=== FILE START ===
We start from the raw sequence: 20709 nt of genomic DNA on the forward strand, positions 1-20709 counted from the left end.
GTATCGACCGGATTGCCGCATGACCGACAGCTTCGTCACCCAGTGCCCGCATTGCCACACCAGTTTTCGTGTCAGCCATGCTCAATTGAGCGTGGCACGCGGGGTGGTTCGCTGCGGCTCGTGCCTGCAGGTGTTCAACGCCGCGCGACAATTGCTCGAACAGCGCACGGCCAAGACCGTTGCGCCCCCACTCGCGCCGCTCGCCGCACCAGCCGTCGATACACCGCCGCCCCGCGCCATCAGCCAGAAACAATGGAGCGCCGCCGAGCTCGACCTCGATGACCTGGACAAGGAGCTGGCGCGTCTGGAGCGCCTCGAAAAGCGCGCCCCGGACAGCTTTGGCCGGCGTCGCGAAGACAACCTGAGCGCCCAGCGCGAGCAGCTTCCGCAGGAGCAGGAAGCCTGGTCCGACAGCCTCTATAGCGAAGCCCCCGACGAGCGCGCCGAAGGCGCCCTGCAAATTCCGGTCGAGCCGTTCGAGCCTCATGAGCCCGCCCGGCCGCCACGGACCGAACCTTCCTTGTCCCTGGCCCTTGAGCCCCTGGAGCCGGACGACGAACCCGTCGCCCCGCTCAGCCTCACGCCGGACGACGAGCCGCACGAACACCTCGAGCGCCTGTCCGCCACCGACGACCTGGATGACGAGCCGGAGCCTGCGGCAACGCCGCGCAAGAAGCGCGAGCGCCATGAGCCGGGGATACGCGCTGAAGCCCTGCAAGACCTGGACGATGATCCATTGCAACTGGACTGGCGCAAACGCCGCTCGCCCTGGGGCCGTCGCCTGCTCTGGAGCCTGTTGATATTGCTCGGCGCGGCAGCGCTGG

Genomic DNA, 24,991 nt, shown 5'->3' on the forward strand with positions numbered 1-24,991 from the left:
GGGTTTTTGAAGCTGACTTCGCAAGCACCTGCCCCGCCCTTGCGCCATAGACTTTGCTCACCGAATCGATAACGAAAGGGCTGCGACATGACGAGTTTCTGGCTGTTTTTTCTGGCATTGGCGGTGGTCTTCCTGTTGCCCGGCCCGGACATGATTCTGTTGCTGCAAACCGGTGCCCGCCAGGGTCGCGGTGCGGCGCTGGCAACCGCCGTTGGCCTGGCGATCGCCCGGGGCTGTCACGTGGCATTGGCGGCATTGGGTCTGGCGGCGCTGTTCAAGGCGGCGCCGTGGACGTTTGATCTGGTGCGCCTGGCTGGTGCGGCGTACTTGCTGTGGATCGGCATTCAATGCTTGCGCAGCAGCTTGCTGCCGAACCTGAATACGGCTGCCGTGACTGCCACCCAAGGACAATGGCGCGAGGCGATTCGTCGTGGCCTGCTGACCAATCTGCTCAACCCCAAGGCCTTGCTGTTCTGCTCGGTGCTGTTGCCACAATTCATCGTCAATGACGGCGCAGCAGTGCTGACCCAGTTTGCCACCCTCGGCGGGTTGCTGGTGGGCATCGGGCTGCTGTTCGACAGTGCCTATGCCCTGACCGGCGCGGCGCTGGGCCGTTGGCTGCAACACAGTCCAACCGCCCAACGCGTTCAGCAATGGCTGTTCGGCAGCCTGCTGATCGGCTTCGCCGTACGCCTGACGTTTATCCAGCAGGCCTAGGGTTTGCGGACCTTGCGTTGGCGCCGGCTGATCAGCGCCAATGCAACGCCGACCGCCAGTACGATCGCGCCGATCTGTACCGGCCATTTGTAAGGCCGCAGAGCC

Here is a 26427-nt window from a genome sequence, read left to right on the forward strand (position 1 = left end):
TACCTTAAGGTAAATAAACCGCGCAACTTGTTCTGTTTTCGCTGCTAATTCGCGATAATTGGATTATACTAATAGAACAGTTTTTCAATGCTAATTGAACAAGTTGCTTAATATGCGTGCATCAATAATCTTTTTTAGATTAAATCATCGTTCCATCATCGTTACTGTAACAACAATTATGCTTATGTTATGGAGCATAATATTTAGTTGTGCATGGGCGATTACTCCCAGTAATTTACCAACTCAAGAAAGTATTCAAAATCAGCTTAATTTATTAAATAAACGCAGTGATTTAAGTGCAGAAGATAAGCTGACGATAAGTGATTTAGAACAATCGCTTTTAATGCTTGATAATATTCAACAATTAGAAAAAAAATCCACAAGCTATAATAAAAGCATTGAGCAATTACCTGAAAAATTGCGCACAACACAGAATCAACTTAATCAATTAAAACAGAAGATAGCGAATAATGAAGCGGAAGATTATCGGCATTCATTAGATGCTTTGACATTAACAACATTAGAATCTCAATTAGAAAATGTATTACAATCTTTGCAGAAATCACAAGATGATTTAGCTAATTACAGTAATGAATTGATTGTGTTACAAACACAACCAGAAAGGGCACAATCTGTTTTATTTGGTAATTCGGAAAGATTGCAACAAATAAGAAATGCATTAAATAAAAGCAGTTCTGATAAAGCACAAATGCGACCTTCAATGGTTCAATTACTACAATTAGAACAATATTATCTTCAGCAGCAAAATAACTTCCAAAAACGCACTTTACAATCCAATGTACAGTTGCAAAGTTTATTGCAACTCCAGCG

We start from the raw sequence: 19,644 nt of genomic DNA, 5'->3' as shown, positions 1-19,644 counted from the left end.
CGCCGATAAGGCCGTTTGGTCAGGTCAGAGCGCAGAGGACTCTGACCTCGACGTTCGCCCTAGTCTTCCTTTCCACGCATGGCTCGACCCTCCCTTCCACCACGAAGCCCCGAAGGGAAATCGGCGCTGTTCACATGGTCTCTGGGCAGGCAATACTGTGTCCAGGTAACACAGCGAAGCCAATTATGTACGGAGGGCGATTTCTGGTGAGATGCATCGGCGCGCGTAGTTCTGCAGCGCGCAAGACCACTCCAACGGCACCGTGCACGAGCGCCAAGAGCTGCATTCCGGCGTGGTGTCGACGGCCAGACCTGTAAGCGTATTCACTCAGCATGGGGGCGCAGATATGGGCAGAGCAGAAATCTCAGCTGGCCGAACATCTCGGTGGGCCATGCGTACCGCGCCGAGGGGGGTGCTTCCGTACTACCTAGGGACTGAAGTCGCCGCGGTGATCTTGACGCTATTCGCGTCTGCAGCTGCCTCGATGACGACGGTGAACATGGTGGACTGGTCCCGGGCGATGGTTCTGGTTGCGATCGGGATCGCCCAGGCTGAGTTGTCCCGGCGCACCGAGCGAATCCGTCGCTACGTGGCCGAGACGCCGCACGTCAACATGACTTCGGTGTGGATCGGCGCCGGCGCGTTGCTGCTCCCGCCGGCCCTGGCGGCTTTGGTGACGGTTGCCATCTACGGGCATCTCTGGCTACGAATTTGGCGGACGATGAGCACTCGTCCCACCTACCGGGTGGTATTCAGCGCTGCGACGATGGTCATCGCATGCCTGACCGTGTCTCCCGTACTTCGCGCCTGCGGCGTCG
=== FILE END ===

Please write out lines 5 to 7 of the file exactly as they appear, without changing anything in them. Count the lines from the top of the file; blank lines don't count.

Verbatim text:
Here is a 26427-nt window from a genome sequence, read left to right on the forward strand (position 1 = left end):
TACCTTAAGGTAAATAAACCGCGCAACTTGTTCTGTTTTCGCTGCTAATTCGCGATAATTGGATTATACTAATAGAACAGTTTTTCAATGCTAATTGAACAAGTTGCTTAATATGCGTGCATCAATAATCTTTTTTAGATTAAATCATCGTTCCATCATCGTTACTGTAACAACAATTATGCTTATGTTATGGAGCATAATATTTAGTTGTGCATGGGCGATTACTCCCAGTAATTTACCAACTCAAGAAAGTATTCAAAATCAGCTTAATTTATTAAATAAACGCAGTGATTTAAGTGCAGAAGATAAGCTGACGATAAGTGATTTAGAACAATCGCTTTTAATGCTTGATAATATTCAACAATTAGAAAAAAAATCCACAAGCTATAATAAAAGCATTGAGCAATTACCTGAAAAATTGCGCACAACACAGAATCAACTTAATCAATTAAAACAGAAGATAGCGAATAATGAAGCGGAAGATTATCGGCATTCATTAGATGCTTTGACATTAACAACATTAGAATCTCAATTAGAAAATGTATTACAATCTTTGCAGAAATCACAAGATGATTTAGCTAATTACAGTAATGAATTGATTGTGTTACAAACACAACCAGAAAGGGCACAATCTGTTTTATTTGGTAATTCGGAAAGATTGCAACAAATAAGAAATGCATTAAATAAAAGCAGTTCTGATAAAGCACAAATGCGACCTTCAATGGTTCAATTACTACAATTAGAACAATATTATCTTCAGCAGCAAAATAACTTCCAAAAACGCACTTTACAATCCAATGTACAGTTGCAAAGTTTATTGCAACTCCAGCG

We start from the raw sequence: 19,644 nt of genomic DNA, 5'->3' as shown, positions 1-19,644 counted from the left end.